The elevator to success is out of order. You'll have to use the step at a time. ~Joe Girard

Spreading Awareness

My purpose in writing this blog is to spread awareness and provide support to parents of children with and without special needs. I have one child with a Learning Disability, more specifically, a Visual Processing Disorder including Dysgraphia and another child with a disease called Eosinophilic Esophagitis, an allergic white blood cell disease that attacks the esophagus.

Friday, April 22, 2011

Join Us For Eosinophil Awareness Week

May 13 – May 19 is National Eosinophil Awareness Week. What is that you may ask? My son suffers from the most common Eosinophilic Gastrointestinal Disorder (EGID), Eosinophilic Esophagitis (EE). I will try to paint you a picture…

Think about food…how many times you eat each day, how much you enjoy the smell as it is being prepared, the anticipation of a favorite meal or going out to a restaurant, the flavor of your favorite food when it touches your tongue, your morning cup of coffee, the sense of togetherness you enjoy when you share a meal with family or close friends, the excitement you or child gets when they see and then bite into their birthday cake, holiday meals with loved ones, taking a spontaneous trip to the ice cream parlor with someone special on a hot summer day…and the list goes on. There are so many ways we enjoy food as an individual and as a sense of community. Now, imagine being told that you can no longer eat food. You have to receive all of your nutrients from an amino acid formula that contains no whole or partial proteins. A formula, I might add, that is so unpalatable that most children that have to be on it have to take it through a feeding tube. Imagine you have to do this because the food that is supposed to sustain you and keep you healthy, makes you extremely sick.

This is how my son and many other children with Eosinophilic Disorders live their lives each day. My son suffers from Eosinophilic Esophagitis (EoE). EoE is characterized by inflammation of the esophagus with an abnormal number of eosinophils. An eosinophil is a type of white blood cell associated with allergies, parasites and cancers. In my son’s case the elevated levels are caused by food and possibly environmental allergies. Symptoms vary by case, but my son started off with reflux that did not get better with medication and chronic stomach pain. As time went on he had chest pain, throat pain, regurgitation 20-40 times a day, and vomiting after eating. He also has had chronic sinus infections since he was an infant and continues to suffer from croup during winter months.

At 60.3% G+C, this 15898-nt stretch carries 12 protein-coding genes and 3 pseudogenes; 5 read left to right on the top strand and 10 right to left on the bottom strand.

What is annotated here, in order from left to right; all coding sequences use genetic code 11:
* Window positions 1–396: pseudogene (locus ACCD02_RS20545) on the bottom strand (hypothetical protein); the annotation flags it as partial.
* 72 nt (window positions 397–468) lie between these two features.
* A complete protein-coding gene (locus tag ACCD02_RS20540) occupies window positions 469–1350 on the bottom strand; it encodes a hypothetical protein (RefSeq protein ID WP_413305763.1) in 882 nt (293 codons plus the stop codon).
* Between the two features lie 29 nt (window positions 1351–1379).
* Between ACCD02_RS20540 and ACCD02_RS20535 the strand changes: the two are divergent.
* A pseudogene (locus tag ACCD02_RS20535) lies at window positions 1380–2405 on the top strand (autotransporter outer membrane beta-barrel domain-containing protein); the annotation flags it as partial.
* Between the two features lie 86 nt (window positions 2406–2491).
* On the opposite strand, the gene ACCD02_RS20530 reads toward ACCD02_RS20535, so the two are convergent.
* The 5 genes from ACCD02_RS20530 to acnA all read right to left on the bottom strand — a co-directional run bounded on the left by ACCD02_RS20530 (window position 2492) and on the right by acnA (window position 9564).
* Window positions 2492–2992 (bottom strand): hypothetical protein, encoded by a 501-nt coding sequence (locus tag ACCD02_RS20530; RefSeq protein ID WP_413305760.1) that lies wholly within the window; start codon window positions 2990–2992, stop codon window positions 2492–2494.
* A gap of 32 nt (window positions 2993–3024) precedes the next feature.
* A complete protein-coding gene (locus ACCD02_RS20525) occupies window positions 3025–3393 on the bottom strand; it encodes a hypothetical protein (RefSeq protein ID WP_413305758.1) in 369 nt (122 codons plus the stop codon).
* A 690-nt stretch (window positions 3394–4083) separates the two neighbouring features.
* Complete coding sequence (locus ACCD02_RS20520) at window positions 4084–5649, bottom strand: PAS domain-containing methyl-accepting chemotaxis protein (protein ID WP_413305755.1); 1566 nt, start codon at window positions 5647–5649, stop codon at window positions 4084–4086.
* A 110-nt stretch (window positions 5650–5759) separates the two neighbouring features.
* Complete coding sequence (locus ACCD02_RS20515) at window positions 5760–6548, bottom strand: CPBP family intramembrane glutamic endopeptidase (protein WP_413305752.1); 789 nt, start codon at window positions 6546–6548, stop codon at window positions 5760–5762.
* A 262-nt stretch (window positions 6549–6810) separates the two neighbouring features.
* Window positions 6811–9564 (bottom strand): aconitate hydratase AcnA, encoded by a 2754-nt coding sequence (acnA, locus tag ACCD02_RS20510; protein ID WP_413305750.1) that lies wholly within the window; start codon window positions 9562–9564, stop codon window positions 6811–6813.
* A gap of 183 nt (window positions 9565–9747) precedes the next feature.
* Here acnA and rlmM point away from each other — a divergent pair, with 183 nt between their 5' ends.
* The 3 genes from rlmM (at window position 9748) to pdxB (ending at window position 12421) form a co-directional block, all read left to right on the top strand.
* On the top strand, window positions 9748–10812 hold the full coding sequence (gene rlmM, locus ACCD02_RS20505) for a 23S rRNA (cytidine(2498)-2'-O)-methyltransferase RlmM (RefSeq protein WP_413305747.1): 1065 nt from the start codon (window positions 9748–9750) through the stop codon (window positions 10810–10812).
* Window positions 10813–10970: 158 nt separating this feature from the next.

EGIDs are considered rare diseases, but are on the rise. According to an article, “Looking Back on 2009” by Wendy Book, MD in EOSolutions Winter 2009, [the apfed (American Partnership for Eosinophilic Disorders) newsletter], a recent study estimates 158,700 people suffer from EoE and 85,000 people suffer from eosinophilic gastroenteritis and colitis (EG-EC). Also stated in EOSolutions, EoE has now been recognized as one of the most common causes of food impaction and difficulty swallowing in adults. Even so, these diseases often go misdiagnosed or mistreated for years due to lack of in depth knowledge of the disease by many doctors and specialists. There is no cure for these diseases, and they require ongoing treatment, management and procedures. The only way to test for and monitor them is by performing endoscopies with biopsies. Many patients are forced to travel hundreds of miles to a facility that specializes in eosinophilic disorders to ensure proper treatment. Therapies include food elimination diets, elemental formula diets and/or medications such as steroids and/or PPI’s. Many families, after getting proper care realize that they can’t treat their child with the one thing that will make him/her well (elemental formula), because most insurance companies don’t cover it, and the monthly cost can be close to many people’s mortgage payments.
At present, even with the rapid increase in prevalence of EGIDs, there is little public funding for Eosinophilic Disorders. It is of utmost importance that doctors and scientists are afforded the funding they need for important research that can lead to better lives for the many people and families affected by this disease. I know my son would enjoy being able to blow out candles on a real birthday cake one day, not one made of boxes, but this will only be possible through research that will help find a cure.
If you would like to learn more or make a donation in Andrew’s name, go to